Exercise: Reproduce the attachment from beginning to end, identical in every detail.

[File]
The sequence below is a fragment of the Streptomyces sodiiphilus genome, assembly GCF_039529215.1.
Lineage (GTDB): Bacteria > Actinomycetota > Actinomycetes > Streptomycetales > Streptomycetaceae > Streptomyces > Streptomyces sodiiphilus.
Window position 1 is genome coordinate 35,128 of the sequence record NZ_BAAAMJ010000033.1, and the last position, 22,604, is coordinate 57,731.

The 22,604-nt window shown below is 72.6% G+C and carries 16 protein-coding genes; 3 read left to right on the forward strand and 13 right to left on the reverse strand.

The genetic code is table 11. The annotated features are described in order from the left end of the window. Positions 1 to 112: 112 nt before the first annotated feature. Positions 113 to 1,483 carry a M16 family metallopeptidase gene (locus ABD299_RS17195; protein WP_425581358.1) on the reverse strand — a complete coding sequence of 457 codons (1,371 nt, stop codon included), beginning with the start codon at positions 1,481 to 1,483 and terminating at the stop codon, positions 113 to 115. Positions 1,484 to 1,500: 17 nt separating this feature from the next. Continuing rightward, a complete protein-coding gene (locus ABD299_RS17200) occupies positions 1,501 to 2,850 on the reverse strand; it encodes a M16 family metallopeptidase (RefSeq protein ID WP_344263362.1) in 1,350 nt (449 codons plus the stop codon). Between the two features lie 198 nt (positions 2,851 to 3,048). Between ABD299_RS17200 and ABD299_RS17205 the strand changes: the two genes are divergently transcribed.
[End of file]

The sequence below is a fragment of the Streptomyces sodiiphilus genome, assembly GCF_039529215.1.
Lineage (GTDB): Bacteria > Actinomycetota > Actinomycetes > Streptomycetales > Streptomycetaceae > Streptomyces > Streptomyces sodiiphilus.
Window position 1 is genome coordinate 35,128 of the sequence record NZ_BAAAMJ010000033.1, and the last position, 22,604, is coordinate 57,731.

The 22,604-nt window shown below is 72.6% G+C and carries 16 protein-coding genes; 3 read left to right on the forward strand and 13 right to left on the reverse strand.

The genetic code is table 11. The annotated features are described in order from the left end of the window. Positions 1 to 112: 112 nt before the first annotated feature. Positions 113 to 1,483 carry a M16 family metallopeptidase gene (locus ABD299_RS17195; protein WP_425581358.1) on the reverse strand — a complete coding sequence of 457 codons (1,371 nt, stop codon included), beginning with the start codon at positions 1,481 to 1,483 and terminating at the stop codon, positions 113 to 115. Positions 1,484 to 1,500: 17 nt separating this feature from the next. Continuing rightward, a complete protein-coding gene (locus ABD299_RS17200) occupies positions 1,501 to 2,850 on the reverse strand; it encodes a M16 family metallopeptidase (RefSeq protein ID WP_344263362.1) in 1,350 nt (449 codons plus the stop codon). Between the two features lie 198 nt (positions 2,851 to 3,048). Between ABD299_RS17200 and ABD299_RS17205 the strand changes: the two genes are divergently transcribed.